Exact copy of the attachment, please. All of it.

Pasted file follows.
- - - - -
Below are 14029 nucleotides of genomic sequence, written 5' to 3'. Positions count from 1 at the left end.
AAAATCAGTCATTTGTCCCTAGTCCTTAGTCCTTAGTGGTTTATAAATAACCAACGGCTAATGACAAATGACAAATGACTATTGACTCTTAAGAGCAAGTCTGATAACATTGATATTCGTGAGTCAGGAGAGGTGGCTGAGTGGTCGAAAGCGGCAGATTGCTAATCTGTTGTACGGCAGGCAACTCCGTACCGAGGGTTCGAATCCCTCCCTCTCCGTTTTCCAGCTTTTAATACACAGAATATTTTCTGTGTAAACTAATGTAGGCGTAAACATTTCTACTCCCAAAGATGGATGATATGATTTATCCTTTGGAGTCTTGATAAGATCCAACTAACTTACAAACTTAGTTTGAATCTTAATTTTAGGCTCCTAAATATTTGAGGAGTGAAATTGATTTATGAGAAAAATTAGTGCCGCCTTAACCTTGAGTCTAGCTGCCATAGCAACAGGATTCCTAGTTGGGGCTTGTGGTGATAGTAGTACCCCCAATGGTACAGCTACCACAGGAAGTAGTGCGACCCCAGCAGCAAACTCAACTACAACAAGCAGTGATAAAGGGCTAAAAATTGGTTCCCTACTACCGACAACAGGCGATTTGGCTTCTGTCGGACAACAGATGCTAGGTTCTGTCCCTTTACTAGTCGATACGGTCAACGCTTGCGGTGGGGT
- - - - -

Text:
Below are 14029 nucleotides of genomic sequence, written 5' to 3'. Positions count from 1 at the left end.
AAAATCAGTCATTTGTCCCTAGTCCTTAGTCCTTAGTGGTTTATAAATAACCAACGGCTAATGACAAATGACAAATGACTATTGACTCTTAAGAGCAAGTCTGATAACATTGATATTCGTGAGTCAGGAGAGGTGGCTGAGTGGTCGAAAGCGGCAGATTGCTAATCTGTTGTACGGCAGGCAACTCCGTACCGAGGGTTCGAATCCCTCCCTCTCCGTTTTCCAGCTTTTAATACACAGAATATTTTCTGTGTAAACTAATGTAGGCGTAAACATTTCTACTCCCAAAGATGGATGATATGATTTATCCTTTGGAGTCTTGATAAGATCCAACTAACTTACAAACTTAGTTTGAATCTTAATTTTAGGCTCCTAAATATTTGAGGAGTGAAATTGATTTATGAGAAAAATTAGTGCCGCCTTAACCTTGAGTCTAGCTGCCATAGCAACAGGATTCCTAGTTGGGGCTTGTGGTGATAGTAGTACCCCCAATGGTACAGCTACCACAGGAAGTAGTGCGACCCCAGCAGCAAACTCAACTACAACAAGCAGTGATAAAGGGCTAAAAATTGGTTCCCTACTACCGACAACAGGCGATTTGGCTTCTGTCGGACAACAGATGCTAGGTTCTGTCCCTTTACTAGTCGATACGGTCAACGCTTGCGGTGGGGT